Wednesday, May 3, 2017

Literacy – Spanning the US :: Waldo Co ME :: Wicomico Co MD :: Arlington Heights IL

Literacy Volunteers host 30th anniversary celebration

Literacy Volunteers of Waldo County invites community members to help celebrate its 30th anniversary with a free buffet meal, documentary and speaker Thursday, May 4, 5:30 to 8 p.m., at Waldo County Technical Center in Waldo.

The celebration will be an occasion for all who care about literacy to come together to reflect on the power and pleasure of reading — be it by gaining fluency and understanding with words, math problems, computer skills or the English language, according to a press release. In “Looking Back, Looking Forward,” this event will honor the organization's past 30 years — and the many years ahead — of creating opportunities for learning partners to come together.

The stories of what tutors and their learning partners discover together will be shared and celebrated through a video documentary. Guest speaker Mitch Littlefield will highlight the positive impact of a student-teacher relationship. Littlefield is the author of “Memories of Shucking Peas,” a collection of stories written because of the encouragement of a middle school English teacher.  READ MORE @

Literacy program helps local community
SU Flyer: 4.25.2017 by Sawyer Cornelius

The crisis of adult illiteracy in the greater Salisbury area now faces a new enemy.

The Project READ program, sponsored by the Wicomico County Public Libraries, aims to decrease the proportion of illiterate adults within the local Salisbury and surrounding communities.

Project READ is a free one-on-one literacy program that assists adults in becoming fluent in basic reading, writing, fundamental mathematics, health and finance.

“The adult literacy program is an innovation of one-on-one tutoring in areas of basic writing and math to computer-operation skills,” Curtis said. “[It] is more effective and tailored to individual learning styles as opposed to class-like settings.”

The current READ program, launched in September 2016, is the third iteration of several attempts at decreasing the statistic of Salisbury’s illiterate populous.  READ MORE @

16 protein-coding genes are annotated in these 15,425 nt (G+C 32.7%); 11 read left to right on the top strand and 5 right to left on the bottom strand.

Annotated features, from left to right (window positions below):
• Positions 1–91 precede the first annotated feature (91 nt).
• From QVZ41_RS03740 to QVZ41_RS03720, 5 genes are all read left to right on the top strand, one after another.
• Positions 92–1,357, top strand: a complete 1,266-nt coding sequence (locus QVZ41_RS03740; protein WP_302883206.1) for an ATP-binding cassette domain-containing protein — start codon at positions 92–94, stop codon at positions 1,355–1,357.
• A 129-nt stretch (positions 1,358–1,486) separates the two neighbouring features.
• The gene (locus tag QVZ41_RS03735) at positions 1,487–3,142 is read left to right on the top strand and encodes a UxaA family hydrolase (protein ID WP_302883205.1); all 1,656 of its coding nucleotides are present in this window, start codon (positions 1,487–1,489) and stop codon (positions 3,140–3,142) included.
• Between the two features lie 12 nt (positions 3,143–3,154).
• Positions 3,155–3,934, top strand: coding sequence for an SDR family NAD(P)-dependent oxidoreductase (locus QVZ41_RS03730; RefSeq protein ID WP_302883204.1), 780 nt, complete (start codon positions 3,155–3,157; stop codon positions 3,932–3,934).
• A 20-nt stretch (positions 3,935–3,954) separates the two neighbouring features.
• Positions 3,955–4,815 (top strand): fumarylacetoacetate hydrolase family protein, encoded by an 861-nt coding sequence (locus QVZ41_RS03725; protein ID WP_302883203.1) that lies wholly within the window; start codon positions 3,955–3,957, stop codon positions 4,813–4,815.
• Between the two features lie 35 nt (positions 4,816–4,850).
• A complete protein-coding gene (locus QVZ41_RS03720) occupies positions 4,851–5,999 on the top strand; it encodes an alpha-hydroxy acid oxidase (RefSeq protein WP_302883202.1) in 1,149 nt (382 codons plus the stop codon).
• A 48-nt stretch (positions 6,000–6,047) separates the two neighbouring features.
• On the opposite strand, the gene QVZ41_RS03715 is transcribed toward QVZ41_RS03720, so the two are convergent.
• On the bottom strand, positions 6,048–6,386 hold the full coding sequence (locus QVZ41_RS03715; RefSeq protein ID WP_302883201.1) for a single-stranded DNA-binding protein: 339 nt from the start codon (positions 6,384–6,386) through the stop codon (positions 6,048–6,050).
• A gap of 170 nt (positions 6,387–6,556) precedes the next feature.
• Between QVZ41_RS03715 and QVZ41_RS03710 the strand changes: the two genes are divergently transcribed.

Adult literacy program at Township High School District 214 acclimates immigrants
Chicago Tribune: 4.26.2017 by Aileen Simons

I recently finished my first session as a volunteer tutor for Township High School District 214's "Read to Learn: Adult Literacy Volunteer Program," and it was a fantastic experience.

If you are not familiar with this free, grant-based program, volunteers are trained to work one on one with adult learners to help improve their reading abilities and basic skills. It is geared specifically to adults living in the northwest suburbs of Chicago who read and write English below the ninth grade level.

Many adult learners are foreign born, where English is not their native language. Tutors meet with their learners once a week, for 10 weeks, in the spring and fall. Each individual session lasts two-and-a-half hours.

In February, I met my learner, Yukiko, who moved here with her husband and children from Tokyo, Japan. I'm not sure who was more nervous during the first day that we met but as we began to talk and learn about each other through sharing pictures on our cellphones, we relaxed.

Each week afterward, it became easier to communicate as we developed a friendship and worked to achieve her goals of improving her vocabulary, and becoming more comfortable with basic conversation skills. Our site supervisor gave us new lessons to work on each week, and I saw a great deal of progress made from the first week of the session to the last.  READ MORE @

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